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Politicians Interfering in Business - VW and the UAW

VW & UAW LogosPolitics just baffles me sometimes. Consider this story I heard on NPR yesterday, Tennessee Volkswagen Workers Vote On UAW Membership. The gist of it is that the workers at a VW manufacturing plant are preparing to vote on whether or not to unionize (actually, they were preparing when the story was filed - they're in the midst of a 3 day vote right now). While some companies certainly would rather not have unionized labor, VW has remained relatively neutral. According to the NPR story:

Usually car companies do all they can within the law to keep unions out. Volkswagen, though, has taken a neutral position. German officials say they're accustomed to cooperating with labor groups in the rest of the world.

It seems like it should be a pretty minor story to me. A company and its workers are both in agreement that the workers should have the choice on whether or not to take a certain course of action, and none of the parties involved seem like they would be particularly upset about either outcome.

But of course, I'm writing a blog entry about it, so there has to be more to the story. Republican lawmakers in Tennessee don't particularly like unions, and have made it clear that they do not want the plant to unionize. Here's another quote from the NPR article, describing state senator Bo Watson's stance.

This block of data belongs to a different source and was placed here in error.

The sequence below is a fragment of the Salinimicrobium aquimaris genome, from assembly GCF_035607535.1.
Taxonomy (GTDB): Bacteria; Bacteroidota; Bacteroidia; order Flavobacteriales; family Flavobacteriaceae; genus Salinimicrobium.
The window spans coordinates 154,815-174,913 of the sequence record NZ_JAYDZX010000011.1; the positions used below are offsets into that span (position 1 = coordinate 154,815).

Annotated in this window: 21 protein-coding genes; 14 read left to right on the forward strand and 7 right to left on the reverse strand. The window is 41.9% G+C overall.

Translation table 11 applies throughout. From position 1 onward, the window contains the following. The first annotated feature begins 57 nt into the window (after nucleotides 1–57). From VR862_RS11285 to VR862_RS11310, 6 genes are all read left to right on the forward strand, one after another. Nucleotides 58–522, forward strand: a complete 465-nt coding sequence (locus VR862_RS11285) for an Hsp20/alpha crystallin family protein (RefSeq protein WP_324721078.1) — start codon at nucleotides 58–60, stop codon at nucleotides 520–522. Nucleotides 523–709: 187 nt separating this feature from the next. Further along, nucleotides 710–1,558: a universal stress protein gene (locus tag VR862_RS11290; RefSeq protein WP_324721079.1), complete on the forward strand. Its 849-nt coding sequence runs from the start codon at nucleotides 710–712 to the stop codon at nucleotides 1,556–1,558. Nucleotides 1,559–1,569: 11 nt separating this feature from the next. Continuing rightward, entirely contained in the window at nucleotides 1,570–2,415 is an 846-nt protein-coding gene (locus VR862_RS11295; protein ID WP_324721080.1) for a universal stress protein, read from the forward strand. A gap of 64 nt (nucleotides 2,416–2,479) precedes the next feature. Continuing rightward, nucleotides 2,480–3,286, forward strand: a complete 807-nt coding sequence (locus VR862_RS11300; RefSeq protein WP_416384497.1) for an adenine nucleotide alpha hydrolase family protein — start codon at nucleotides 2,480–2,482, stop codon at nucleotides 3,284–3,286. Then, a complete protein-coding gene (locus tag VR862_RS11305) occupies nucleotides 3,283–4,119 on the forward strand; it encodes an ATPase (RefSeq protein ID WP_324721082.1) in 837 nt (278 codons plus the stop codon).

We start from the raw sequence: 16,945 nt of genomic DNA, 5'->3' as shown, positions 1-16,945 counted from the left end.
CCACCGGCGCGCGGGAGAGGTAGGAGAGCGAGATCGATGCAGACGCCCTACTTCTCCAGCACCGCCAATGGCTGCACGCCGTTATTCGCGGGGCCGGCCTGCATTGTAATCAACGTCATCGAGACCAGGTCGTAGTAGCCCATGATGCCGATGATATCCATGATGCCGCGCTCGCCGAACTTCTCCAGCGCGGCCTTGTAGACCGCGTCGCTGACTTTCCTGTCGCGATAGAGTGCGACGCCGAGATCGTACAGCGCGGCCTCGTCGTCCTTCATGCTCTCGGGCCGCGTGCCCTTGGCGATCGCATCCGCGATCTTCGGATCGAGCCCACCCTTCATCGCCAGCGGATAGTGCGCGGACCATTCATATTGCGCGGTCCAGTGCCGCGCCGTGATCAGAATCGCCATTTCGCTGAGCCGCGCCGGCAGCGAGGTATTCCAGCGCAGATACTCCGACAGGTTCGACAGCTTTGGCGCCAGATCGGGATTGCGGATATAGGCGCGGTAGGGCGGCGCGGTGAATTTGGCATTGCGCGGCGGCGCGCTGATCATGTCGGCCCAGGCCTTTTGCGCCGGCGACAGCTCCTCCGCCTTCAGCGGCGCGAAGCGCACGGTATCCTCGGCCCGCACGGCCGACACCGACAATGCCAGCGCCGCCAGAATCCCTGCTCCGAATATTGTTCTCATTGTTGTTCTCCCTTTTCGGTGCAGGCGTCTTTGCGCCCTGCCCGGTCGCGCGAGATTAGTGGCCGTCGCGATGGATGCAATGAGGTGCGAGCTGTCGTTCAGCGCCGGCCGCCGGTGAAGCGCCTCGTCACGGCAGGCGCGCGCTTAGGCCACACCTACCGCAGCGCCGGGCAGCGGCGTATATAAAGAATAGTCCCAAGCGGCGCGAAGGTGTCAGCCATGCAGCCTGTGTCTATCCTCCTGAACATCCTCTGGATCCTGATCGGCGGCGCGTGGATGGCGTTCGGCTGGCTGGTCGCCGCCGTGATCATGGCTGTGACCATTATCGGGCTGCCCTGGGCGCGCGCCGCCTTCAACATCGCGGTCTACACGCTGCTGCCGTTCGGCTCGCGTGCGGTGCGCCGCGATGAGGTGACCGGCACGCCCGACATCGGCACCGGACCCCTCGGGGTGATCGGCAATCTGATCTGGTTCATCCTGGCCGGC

Taxpayers provided a half-billion dollars when Volkswagen built its plant.

And if workers want help expanding, Watson says they can forget about it with the UAW. This is a pretty timely threat since Volkswagen is now shopping for somewhere to build a new SUV.

WATSON: I believe any additional incentives from the citizens of the state of Tennessee for expansion or otherwise will have a very tough time passing the Tennessee Senate.

Republicans usually try to present themselves as the party supporting free markets and limited government. But first, they provided incentives to lure VW to their state (not that I'm particularly opposed to incentives, but they're definitely not free market). And then, in an internal issue between the company and its employees, the lawmakers are trying to interfere to make the company run the way those lawmakers want it run.

Well, I should admit I'm not particularly baffled like I said I was up top. While Reublicans like to present themselves as supporting free markets and limited government, I long ago realized that that was just their desired image, and not supported by their actions. As this episode illustrates, they're perfectly happy with government interference when it supports their goals.

Image Source: Combined images from CarType.com & LogoTypes 101

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